6. Iliotibial (IT) Band – Until I successfully loosened up my IT Band with the foam roller, I experienced what felt like, never ending foot and ankle discomfort. My Doctor had confirmed that I wasn’t injured. However, it was my Physical Therapist who connected my tight IT Band as the root cause of my aches and then showed me how to properly roll on and loosen up my IT Band. After working on this for a few weeks, I noticed that the foot and ankle pain that I had experienced for 2+ years, finally went away.
To work the IT Band, lie on your side with the roller near your hip, rest your other legs foot on the floor and then move along your outer thigh. For most runners, working the IT Band with a foam roller is particularly painful. This is because the IT band is often too tight. IT Band injuries are more painful than rolling over a tight IT Band, so it’s well worth your time to perform this exercise regularly. If you don’t feel much discomfort when performing this exercise, then try increasing the pressure by stacking your legs. When you feel discomfort, go slow and let IT Band loosen itself. Don’t forget to breath while performing this exercise.
7. Quads – Because your legs are round and not flat, we must also roll on our quads. This is a simple, but slightly awkward exercise. Lie on your stomach with a roller placed under the front of your thigh and slowly roll up and down from the bottom of your hip to the top of your knee.
8. Inner Thighs or Adductors – I rarely perform this exercise, but I do know others who work their adductors to rehab groin injuries or strains. Lie on your stomach with one leg extended slightly to the side, knee bent. Place the roller in the groin area of the extended leg and roll the inner thigh. You’ll have to brace yourself with your elbows (like a plank) to complete this roll.
9. Gluteus or buttocks – your butt does a lot of work when you’re running, so you need to treat it with some foam rolling. You should also take the time to roll on your lower back. Make sure that you roll slowly. You get more benefit from the foam roller when you go slow over the tightest or most painful areas.
10. Other areas to roll – neck, hip flexors and feet
Assessing Effectiveness of your foam rolling efforts
As discussed, it can be hard to use a foam roller, especially if it’s slightly painful. Massage work and even some stretching can also be uncomfortable, especially with stiff or “knotted” muscles. Therefore, it is important that runners learn to distinguish between a moderate level of discomfort related to working a muscle’s trigger point and pain or discomfort that can lead to injury.
When you complete a foam rolling session, you should feel better, not worse. The roller should never cause bruising. The first thing you should do after foam rolling is ask yourself how your muscles feel. Once you start feeling the awesome effects of rolling, you’ll want to make it a part of your regular training regime. Remember to be patient. Becoming mobile and strong requires a long-term commitment to foam roller deep-tissue massage and other recovery work.
If you continue to feel pain after your foam rolling sessions, you should visit a physical therapist. You may have an injury or it might be possible that you’re simply not rolling correctly.
In addition to my vast experience of training with a foam roller, I used the following sources & references to assist me in completing this article on how to use a foam roller.
- Runner’s World
- Peak Fitness by Mercola.com
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One way to minimize risk of injury, while maximizing the life of your shoes, is to rotate use of your shoes.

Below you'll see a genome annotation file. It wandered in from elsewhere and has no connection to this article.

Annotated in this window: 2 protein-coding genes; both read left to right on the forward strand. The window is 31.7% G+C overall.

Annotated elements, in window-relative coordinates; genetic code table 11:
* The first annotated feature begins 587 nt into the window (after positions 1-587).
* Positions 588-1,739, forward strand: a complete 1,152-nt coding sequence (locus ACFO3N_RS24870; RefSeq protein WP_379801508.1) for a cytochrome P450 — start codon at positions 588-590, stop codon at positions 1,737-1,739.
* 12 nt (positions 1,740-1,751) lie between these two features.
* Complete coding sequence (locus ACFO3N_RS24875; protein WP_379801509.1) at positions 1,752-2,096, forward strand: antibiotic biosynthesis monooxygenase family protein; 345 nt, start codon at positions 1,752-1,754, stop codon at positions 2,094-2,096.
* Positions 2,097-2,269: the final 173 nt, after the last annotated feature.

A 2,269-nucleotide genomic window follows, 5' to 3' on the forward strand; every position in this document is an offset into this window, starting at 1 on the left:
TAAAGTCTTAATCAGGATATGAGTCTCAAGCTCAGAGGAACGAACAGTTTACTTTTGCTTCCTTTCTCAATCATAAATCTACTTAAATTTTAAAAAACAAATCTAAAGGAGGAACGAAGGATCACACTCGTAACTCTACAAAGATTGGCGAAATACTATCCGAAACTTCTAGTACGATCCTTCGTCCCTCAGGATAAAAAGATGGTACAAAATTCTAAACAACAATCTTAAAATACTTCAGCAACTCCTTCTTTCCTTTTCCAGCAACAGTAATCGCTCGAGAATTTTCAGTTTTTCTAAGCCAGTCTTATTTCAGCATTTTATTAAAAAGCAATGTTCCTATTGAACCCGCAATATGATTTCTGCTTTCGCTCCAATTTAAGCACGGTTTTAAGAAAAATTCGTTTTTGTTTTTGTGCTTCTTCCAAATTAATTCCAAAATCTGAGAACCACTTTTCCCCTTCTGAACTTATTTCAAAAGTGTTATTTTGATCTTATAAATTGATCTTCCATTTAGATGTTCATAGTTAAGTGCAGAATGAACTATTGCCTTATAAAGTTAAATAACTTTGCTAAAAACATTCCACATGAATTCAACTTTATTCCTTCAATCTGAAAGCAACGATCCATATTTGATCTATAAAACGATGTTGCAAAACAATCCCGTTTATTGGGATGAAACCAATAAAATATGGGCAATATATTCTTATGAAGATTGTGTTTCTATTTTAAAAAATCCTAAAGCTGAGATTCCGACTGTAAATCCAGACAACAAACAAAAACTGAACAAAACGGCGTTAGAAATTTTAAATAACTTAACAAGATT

I follow Peter Larson’s Runblogger.com. Although I don’t know Peter, it appears that he’s able to make a living blogging about running. His writing is insightful and well researched. The following story was recently published and makes sense.
For the last 20 years, I have run in the same shoe until it’s time to move on to a fresh pair (typically 450 – 500 miles). I have been fortunate to avoid any “major” injuries. However, because I pronate, I require a stable shoe. Also, I’m somewhat of a heal striker, so I need additional padding.
Currently I have had success with the Asics GT2000. Although this model is no longer produced, I’ve been able purchase 2 new pairs in the last 45 days (on Amazon for $75 and at a local sporting good store for $60). I’m of the opinion that if you’re able to train in a particular shoe or if you have a couple of shoes you wear (a lightweight pair for the track or trail running shoes) that allow you to train for marathons injury free, then stick with that shoe. If you can find a pair on sale, then make the purchase regardless of need. These days shoe manufacturers are so quick to upgrade a shoe and take it’s predecessor off the market so you’re forced to pay $120+.
Peter discusses rotating shoes for different workouts. Please take a look at the following post and let me know what you think.
The concept of rotating shoes is one that I have written about many times, as have others in the running blogosphere. Yesterday I posted about how foot strike changes with running speed, and I touched on the fact that different shoes might thus be appropriate for different workouts. I’ve also written about a study that suggests that rotating shoes might reduce injury risk.
The reality is that a segment of the running community has long recognized the value of rotating shoes for different workouts or to keep the legs fresh. However, there are more than a few runners who would never consider doing so and to whom the concept of a shoe rotation is totally new and a bit scary.
A fair number of the injured runners I see in the clinic do all of their training on roads in a single shoe (or maybe two very similar models from different brands). Often when I bring up the idea of rotating shoes the response is something along the lines of “It’s OK to do that???” Many are receptive to trying something different, but when I tell them it’s ok to mix a new shoe in with their current one on different workouts they seem perplexed.